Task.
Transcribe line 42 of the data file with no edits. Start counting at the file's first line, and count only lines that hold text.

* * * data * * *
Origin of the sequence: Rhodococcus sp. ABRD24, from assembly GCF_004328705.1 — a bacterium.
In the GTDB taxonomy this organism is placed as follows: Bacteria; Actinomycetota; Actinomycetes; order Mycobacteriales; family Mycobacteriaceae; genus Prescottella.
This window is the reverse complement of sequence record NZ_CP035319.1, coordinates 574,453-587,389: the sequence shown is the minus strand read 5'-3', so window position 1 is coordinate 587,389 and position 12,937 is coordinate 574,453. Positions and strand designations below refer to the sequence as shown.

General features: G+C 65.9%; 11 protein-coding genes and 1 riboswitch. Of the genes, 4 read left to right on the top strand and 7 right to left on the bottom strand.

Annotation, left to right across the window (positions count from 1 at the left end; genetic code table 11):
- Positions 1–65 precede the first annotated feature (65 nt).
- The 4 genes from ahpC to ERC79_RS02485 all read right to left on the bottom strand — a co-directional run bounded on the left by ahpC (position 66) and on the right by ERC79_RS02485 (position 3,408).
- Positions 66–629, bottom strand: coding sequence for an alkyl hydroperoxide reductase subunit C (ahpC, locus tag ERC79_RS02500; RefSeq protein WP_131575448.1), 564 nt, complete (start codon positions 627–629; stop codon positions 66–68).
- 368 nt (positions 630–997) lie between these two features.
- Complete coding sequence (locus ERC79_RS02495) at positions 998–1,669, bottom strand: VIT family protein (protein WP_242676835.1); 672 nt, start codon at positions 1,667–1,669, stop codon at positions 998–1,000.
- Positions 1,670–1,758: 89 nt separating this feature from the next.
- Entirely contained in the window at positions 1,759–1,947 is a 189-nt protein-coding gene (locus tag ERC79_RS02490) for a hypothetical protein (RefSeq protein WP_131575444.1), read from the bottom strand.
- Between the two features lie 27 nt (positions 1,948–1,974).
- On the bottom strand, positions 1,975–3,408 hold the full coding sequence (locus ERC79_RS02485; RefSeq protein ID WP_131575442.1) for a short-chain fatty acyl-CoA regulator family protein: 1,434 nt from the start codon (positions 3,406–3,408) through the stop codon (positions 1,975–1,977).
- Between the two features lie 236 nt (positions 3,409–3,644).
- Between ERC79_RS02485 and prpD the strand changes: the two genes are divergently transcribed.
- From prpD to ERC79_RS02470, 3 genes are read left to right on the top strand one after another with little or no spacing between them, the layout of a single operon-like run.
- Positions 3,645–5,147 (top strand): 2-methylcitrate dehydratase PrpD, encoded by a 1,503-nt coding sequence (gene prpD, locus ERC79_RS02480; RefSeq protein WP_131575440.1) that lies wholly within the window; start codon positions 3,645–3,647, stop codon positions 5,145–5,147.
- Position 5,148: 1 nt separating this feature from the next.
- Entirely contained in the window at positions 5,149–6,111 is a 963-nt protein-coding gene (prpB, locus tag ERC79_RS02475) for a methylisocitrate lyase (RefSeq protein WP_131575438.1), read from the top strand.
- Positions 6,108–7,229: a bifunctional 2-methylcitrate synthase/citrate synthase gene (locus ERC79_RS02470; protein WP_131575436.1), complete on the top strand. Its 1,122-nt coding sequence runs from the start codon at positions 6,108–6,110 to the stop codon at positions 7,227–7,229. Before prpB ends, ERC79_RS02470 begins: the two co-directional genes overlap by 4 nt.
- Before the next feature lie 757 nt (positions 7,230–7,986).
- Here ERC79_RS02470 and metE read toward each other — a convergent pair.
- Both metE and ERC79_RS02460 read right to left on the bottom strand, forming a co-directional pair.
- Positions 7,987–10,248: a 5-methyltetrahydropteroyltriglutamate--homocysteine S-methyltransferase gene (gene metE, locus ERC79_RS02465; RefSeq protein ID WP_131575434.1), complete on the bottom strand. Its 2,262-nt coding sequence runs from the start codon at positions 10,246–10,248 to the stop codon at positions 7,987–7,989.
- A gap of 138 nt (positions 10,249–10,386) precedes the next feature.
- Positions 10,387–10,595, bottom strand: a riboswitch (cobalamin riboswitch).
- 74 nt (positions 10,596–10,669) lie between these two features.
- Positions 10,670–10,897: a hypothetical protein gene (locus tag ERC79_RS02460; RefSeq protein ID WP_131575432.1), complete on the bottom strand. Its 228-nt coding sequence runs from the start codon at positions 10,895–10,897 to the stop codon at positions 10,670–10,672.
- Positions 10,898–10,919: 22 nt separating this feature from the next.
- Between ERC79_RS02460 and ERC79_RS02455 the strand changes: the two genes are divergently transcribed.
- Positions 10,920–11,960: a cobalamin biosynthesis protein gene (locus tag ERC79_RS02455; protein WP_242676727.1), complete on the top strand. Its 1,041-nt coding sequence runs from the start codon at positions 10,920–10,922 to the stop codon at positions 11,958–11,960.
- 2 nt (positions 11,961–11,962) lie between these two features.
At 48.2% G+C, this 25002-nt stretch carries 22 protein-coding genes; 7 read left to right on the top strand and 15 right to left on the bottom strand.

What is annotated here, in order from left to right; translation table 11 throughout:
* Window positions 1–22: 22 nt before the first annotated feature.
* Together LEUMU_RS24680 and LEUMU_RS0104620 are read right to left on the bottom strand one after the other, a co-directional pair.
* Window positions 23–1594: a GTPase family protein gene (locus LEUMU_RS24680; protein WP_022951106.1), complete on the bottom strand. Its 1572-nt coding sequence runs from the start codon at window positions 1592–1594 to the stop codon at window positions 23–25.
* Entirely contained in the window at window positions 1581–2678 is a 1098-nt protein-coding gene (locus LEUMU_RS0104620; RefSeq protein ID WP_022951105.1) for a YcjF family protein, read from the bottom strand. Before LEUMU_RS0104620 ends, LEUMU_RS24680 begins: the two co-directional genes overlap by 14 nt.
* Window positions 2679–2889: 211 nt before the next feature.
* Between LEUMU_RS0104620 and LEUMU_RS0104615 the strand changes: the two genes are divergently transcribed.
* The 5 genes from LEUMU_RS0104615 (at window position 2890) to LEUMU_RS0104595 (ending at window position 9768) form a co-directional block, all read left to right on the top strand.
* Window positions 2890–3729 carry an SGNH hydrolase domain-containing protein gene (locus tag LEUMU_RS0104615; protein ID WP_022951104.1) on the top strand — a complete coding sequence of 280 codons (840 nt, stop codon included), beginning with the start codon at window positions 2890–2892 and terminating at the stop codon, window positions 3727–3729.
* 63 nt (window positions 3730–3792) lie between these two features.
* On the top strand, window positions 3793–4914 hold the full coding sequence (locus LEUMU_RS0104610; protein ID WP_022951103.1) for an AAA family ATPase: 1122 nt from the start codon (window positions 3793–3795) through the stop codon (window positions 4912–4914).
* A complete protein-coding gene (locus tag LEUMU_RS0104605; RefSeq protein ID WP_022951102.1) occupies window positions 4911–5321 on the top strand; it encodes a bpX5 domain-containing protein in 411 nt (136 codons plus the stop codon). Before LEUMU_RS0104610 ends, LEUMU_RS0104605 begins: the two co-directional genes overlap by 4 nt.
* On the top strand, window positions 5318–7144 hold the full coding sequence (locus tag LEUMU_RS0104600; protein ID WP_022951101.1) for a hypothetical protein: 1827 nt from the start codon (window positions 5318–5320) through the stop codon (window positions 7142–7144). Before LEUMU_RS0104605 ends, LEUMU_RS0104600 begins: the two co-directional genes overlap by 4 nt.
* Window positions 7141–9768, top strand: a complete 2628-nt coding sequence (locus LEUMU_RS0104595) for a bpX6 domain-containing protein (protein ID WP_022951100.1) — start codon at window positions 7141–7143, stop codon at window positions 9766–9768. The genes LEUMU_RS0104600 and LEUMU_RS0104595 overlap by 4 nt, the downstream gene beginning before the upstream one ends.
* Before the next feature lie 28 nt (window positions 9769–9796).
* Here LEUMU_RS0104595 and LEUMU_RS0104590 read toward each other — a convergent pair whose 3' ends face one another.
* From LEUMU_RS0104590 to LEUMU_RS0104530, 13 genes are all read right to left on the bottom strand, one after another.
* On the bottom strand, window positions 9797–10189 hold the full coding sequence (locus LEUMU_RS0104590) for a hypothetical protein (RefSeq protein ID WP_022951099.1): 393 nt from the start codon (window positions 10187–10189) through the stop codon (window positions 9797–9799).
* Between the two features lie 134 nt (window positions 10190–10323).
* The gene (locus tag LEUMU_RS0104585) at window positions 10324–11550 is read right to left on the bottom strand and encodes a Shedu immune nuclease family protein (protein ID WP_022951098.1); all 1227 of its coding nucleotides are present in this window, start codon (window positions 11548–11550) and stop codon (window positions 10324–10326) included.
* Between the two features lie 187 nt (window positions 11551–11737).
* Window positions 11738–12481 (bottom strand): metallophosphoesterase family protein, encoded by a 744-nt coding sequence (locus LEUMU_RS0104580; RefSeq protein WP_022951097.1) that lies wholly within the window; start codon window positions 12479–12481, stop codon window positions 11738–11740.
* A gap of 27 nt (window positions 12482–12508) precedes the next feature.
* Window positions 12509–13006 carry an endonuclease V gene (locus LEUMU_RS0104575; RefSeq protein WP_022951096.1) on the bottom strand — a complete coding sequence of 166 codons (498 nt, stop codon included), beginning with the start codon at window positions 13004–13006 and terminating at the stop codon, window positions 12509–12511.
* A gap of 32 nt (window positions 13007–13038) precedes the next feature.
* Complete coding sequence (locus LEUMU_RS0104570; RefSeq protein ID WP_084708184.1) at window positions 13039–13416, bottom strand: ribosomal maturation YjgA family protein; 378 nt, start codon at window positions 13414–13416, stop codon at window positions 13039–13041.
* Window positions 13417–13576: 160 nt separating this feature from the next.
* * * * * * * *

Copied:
* The 5 genes from LEUMU_RS0104615 (at window position 2890) to LEUMU_RS0104595 (ending at window position 9768) form a co-directional block, all read left to right on the top strand.